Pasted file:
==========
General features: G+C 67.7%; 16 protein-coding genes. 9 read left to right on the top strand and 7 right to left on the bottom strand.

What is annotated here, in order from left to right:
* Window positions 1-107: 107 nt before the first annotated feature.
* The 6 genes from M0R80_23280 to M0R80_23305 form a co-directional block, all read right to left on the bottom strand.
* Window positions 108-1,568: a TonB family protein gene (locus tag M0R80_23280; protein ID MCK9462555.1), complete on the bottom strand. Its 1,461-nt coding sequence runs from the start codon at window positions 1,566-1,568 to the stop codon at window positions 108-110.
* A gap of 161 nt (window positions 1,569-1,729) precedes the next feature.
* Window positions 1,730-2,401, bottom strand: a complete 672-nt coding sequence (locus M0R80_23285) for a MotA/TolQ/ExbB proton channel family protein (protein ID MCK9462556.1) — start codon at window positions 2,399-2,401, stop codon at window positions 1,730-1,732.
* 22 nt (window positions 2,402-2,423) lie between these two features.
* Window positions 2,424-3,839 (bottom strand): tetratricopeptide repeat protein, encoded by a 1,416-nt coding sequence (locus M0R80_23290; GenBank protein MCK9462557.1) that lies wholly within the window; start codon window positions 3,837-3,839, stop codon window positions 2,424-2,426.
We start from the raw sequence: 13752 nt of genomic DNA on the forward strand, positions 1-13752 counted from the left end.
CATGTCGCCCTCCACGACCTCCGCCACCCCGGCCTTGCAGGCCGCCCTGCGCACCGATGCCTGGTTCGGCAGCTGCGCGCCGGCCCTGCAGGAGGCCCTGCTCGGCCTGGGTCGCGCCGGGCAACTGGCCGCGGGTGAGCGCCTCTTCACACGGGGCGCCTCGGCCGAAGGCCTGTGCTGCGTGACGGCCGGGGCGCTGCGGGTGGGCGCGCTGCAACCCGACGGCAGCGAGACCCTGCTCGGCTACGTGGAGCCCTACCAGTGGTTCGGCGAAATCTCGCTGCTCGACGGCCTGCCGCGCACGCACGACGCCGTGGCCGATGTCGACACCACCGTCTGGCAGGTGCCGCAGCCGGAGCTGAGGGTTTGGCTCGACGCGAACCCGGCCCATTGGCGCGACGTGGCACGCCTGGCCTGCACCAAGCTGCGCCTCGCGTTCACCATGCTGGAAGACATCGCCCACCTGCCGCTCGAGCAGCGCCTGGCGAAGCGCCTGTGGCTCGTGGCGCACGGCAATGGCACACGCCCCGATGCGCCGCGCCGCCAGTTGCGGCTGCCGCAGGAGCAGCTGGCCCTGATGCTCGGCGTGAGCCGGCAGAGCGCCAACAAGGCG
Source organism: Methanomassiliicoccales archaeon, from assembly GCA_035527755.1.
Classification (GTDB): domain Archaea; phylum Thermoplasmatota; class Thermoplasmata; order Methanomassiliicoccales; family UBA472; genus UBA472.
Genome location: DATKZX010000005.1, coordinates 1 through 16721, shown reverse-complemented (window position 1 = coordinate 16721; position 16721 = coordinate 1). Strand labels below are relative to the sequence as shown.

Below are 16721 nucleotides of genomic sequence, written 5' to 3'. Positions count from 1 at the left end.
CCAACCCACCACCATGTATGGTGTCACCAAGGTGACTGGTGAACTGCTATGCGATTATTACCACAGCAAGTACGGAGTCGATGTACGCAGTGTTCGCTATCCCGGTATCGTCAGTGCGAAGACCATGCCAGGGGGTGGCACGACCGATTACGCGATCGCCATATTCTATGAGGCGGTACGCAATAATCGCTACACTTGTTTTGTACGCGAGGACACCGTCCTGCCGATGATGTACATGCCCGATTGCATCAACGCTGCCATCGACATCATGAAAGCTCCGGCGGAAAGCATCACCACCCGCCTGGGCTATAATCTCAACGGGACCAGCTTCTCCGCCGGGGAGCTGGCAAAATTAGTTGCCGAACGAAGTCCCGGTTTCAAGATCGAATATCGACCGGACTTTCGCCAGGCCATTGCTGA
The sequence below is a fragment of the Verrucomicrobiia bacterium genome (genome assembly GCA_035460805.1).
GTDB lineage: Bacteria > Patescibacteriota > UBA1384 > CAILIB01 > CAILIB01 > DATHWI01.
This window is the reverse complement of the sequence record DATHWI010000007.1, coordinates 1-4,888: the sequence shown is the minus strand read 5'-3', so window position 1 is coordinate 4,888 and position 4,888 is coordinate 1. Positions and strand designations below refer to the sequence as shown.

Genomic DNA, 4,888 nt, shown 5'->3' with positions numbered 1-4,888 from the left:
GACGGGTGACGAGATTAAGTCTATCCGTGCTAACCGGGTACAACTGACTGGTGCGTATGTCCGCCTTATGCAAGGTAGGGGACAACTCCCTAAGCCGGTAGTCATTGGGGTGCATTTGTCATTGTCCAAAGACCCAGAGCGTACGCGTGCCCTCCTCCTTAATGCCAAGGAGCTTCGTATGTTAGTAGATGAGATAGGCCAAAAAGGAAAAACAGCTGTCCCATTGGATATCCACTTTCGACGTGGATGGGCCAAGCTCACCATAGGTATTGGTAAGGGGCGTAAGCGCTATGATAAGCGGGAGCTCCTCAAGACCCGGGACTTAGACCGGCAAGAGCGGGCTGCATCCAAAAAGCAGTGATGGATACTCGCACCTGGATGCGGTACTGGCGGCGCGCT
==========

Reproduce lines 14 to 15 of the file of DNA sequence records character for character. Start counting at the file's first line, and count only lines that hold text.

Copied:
Genome location: DATKZX010000005.1, coordinates 1 through 16721, shown reverse-complemented (window position 1 = coordinate 16721; position 16721 = coordinate 1). Strand labels below are relative to the sequence as shown.

Below are 16721 nucleotides of genomic sequence, written 5' to 3'. Positions count from 1 at the left end.